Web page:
8/24/11

Backwards Beekeepers to the rescue at the LA Zoo

Now that's a big hive.



LA Backwards Beekeeper Roberta writes:

Ceebs answered a call to the Bee Rescue Hotline about some hives at the LA Zoo. Dave, who is in charge of the grounds, wanted to do some natural extractions rather than use exterminators. Ceebs did some recognizance and started the wheels rolling.

The zoo rescue crew.


We had a huge group of people go there to remove a VERY big hive (as big as me!). It was under an elevated platform for an old aviary that was set to be demolished the following week, so we were in a time crunch. Luckily we had a team of both pros and newbees willing to meet at 6am to take care of it. We had Kirk, Randy, Chris, Ceebs, myself, Chandra, Barbara, Ryan and James.

Kirk at work.


We started out by just trying to figure out what to do. It took a ladder and a set of containers lifted with a pulley system. There was a bunch of chaos after the first few cuts and then Kirk went in and just took it apart in big whacks.

In no time the comb had come down, the brood was tied in and the honeycomb stashed away. Chandra, one of the condor keepers, took the bees home for her first hive.


On another recent visit Randy, Joseph, Ed, Andrew, James, Margarita and Barbara tackled a few hives. Two were under trailers and were pretty big and old. Access was difficult because it required lying on the ground. These cutouts went pretty fast. Then there was a hive in a tree that required a chainsaw but was too deep to extract so will require another trip for a trap-out.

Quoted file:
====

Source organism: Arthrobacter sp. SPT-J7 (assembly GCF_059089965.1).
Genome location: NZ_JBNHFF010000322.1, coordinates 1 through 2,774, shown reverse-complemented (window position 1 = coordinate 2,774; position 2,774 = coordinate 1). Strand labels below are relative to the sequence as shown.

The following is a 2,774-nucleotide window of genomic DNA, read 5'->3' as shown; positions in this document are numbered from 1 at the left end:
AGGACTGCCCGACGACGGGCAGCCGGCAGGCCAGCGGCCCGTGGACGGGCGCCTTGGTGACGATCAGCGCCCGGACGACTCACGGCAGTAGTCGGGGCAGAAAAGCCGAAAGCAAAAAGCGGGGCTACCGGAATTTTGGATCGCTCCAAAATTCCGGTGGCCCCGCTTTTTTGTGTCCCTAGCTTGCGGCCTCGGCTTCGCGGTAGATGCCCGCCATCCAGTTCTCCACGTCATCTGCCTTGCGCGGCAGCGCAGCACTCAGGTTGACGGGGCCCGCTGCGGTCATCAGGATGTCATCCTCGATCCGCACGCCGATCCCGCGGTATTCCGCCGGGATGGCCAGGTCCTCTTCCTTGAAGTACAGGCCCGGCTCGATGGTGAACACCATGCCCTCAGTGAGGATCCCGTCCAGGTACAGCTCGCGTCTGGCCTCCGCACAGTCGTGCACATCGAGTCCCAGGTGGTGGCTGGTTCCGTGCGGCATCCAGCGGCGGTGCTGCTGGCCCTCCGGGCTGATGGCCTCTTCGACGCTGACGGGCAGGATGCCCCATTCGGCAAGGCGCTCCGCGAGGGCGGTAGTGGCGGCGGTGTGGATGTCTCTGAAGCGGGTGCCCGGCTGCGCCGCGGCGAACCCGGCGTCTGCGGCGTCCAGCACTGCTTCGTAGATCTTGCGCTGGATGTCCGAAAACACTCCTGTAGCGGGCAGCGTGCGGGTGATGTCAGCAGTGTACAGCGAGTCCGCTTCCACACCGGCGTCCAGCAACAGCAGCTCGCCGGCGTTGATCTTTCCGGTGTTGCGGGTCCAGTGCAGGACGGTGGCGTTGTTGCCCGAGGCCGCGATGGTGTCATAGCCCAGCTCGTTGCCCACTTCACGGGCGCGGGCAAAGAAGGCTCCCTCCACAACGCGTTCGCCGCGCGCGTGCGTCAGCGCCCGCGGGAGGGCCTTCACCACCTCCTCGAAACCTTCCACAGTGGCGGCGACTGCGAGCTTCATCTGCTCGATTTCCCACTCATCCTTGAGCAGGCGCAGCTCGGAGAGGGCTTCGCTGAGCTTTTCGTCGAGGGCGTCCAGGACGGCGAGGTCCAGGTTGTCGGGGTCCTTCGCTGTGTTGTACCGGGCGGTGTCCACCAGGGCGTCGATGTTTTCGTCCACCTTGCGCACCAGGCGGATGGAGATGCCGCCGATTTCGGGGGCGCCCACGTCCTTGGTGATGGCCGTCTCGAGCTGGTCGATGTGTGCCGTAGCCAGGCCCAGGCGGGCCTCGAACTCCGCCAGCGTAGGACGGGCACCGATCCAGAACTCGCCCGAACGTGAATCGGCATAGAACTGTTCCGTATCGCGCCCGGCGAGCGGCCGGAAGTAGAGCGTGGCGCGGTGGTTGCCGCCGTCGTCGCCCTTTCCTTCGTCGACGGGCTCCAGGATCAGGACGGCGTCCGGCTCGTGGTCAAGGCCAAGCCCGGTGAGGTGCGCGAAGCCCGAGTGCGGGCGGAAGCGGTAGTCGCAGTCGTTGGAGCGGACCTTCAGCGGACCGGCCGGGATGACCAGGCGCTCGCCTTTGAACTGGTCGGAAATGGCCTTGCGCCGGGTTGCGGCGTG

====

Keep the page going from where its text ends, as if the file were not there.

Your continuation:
—roberta



Backwards Beekeeper Ed adds:

Here's a joke for you. An Irishman, a Croatian, and a Guatemalan meet at the zoo and...

Joseph, Ed, Andrew.


Oh wait a minute, it's not a joke, its actually the Backwards Beekeepers International Section. Andrew, Joseph and I had the pleasure of doing a great cutout this AM at the Condor Sanctuary. It was a very mature hive located underneath a trailer. I'd say it was a couple of years old.



We did not use a bee vac. All we did was smoke and cut. We spotted the queen and manually placed her in Joseph's supers, collected plenty of honey and were headed for home by 9:30 AM. I don't believe anyone was stung even a single time.

I will post the photos (courtesy of Margarita) on the LA BeeRescue site.

—Ed

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